I have a relative, who is two years older than I am, with whom I used to be very close (as children and into early adulthood). But I feel that she has always been competitive with me, and I don’t know why. I have never felt competitive with her – when we were young I thought she could do no wrong. Fast forward to our late twenties when we were both single: One day I called her and said, “I have big news!” and she said,”If you’re calling to tell me you’re getting married, I’m gonna kill you.” I was actually calling to tell her about getting a great job and was completely taken aback by her knee-jerk response.
Sometimes I think her mouth moves before her brain can rein it in. At any rate, these barbs have come my way – she also directs them at other people – and I’m just plain worn out, which makes me defensive when we speak.
I feel like we don’t have a real sharing relationship. What can I do?
Grown up and outgrown
Dear Grown up,
There comes a time in many relationships when you have to do a little internal assessment. What am I getting out of it? Is it more stressful than helpful? Do I feel better or worse about myself when I am with this person? Or my favorite, if I share something with this person, will they use it as ammunition against me at a later date?
I think most of us have a spidey sense about when relationships tip the balance between good and bad; however, sometimes we ignore it. It is particularly difficult when you may be related to these people and don’t really have a choice but to keep the peace. This is the time when you have to say to yourself, “That’s Gertie! She can’t help herself. Why would I possibly expect anything different? Who’s the idiot here?”
When you’re stuck in this sich, I recommend keeping a journal of all the absurd, offensive, awful things these people have said to you. Then you can write wonderful short stories about them under a pen name. Or, you can actually make a bet with your (brother, sister, spouse, parent) and predict what the offensive relative will say, and every time you’re right … drink! (Or in my case … chocolate bar!) The key is to let it go, move on and invest in relationships that lift you up. Life is too flipping short.
How old do you have to be before you “arrive”? And by arrive, I mean have the things you want (job, relationship, whatever floats your boat) lined up so that you can take a breather from all the anxiety and worry of trying to attain those things?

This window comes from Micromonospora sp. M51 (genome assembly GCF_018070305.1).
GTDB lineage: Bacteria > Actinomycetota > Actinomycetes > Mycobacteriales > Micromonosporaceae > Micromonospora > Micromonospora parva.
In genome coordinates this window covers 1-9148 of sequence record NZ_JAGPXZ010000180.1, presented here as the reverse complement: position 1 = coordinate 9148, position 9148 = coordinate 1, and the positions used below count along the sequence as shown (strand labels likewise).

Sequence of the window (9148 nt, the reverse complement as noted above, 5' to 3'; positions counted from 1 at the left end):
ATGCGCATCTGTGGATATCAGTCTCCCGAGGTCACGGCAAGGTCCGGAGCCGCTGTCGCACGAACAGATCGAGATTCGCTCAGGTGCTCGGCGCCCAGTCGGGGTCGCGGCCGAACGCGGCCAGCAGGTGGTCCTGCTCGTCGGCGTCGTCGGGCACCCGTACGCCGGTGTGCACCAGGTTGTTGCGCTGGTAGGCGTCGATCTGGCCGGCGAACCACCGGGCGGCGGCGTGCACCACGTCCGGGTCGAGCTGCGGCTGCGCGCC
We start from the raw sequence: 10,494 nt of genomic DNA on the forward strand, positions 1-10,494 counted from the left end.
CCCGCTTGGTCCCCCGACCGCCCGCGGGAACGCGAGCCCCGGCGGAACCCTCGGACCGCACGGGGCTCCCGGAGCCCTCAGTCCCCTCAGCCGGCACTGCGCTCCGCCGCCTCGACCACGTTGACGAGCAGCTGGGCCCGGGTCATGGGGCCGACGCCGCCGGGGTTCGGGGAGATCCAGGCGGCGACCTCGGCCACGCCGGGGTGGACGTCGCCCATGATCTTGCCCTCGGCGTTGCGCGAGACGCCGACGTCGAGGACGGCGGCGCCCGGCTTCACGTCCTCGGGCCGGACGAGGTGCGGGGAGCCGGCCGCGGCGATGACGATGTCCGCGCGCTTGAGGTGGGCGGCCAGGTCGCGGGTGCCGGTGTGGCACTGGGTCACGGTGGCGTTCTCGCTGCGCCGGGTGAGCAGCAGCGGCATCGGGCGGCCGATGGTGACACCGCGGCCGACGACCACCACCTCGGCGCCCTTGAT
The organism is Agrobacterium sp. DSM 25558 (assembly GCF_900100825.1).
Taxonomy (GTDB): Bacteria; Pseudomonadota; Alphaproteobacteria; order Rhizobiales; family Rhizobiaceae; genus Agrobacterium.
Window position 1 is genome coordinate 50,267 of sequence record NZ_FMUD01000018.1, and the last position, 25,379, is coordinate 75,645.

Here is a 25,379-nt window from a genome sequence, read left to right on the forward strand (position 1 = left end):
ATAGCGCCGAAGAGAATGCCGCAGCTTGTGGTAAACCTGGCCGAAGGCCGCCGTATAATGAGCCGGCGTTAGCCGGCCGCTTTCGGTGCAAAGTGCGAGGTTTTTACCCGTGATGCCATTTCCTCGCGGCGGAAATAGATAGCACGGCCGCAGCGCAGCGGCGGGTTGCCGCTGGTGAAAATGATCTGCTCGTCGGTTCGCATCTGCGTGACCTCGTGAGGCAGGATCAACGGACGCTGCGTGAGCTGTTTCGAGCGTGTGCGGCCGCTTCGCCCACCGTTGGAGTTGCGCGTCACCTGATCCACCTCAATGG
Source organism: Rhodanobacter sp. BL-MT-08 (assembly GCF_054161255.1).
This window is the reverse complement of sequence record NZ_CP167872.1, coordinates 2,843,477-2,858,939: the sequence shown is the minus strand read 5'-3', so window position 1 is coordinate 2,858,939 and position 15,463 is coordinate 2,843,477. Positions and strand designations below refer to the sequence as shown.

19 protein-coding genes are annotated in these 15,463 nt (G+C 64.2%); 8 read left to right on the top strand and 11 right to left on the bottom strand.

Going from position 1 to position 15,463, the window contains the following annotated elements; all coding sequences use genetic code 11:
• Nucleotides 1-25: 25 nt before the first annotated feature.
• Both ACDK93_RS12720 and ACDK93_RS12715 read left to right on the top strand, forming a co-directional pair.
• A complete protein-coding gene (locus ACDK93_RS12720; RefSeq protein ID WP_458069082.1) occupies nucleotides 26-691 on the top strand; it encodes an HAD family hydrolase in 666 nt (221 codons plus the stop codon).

Tired of worrying
You may not like what I have to say, but I say it with confidence and with the most warm-hearted spirit. There is no there there.
Life is messy – no matter how you slice it, no matter who you are, no matter what you achieve, what you look like or what you think you want. Which means that you never get to a spot where you can sit back and say, “I have arrived! No more worrying for me!” That just doesn’t happen.
Let’s say you are dying to be coupled up with someone. Then you meet a person and couple up. Great! And then you realize that this person leaves used Kleenex around, is in terrible debt or secretly votes Republican. Turns out, navigating a real relationship is a lot more challenging than the idea of being in one. The same goes for finishing school or having kids or getting married or getting a new job. The sooner you realize that mess is part of everyday life, the less messy it will be, if that makes any sense. It’s all in how you think about it, not whether you get the things you think you want (although a lottery win might be nice!).
I live in a duplex and I have wood stacked on my front porch, which you cannot see from the street because of some hedges. My neighbor in the other half of the house called to tell me she thought that it didn’t look very nice (despite the fact that they never even use the front entrance).
I moved the wood to keep the peace. Normally, we get along fine with these people. My spouse thought that it was ridiculous to move the wood and that I was way too accommodating. Who is right in your opinion?
Hot under the collar
Well, I have to agree with your spouse, even though I would be tempted to do the same thing you did! It’s your house and your neighbor should not dictate what you do with it. Possibly one of the reasons you have gotten along so well is that you are willing to accommodate so easily? Your neighbor sounds like they are very used to getting their own way. Saying no is not the worst thing in the world. Some people will respect you more for it. And even if they don’t, you will!
Dear Gabby appears in the RoundTable every Monday. Yes, Gabby is an advice columnist – but not just any advice columnist. Because that would be boring! Gabby combines wisdom with wit. And a pinch of snark. She is not a trained therapist by any means, but has seen and loved many in her day. Her aim is to make you think while she makes you laugh. Gabby welcomes all questions and queries and is only too happy to hear your opinion, no matter how much it may diverge from hers. Write to Gabby at firstname.lastname@example.org.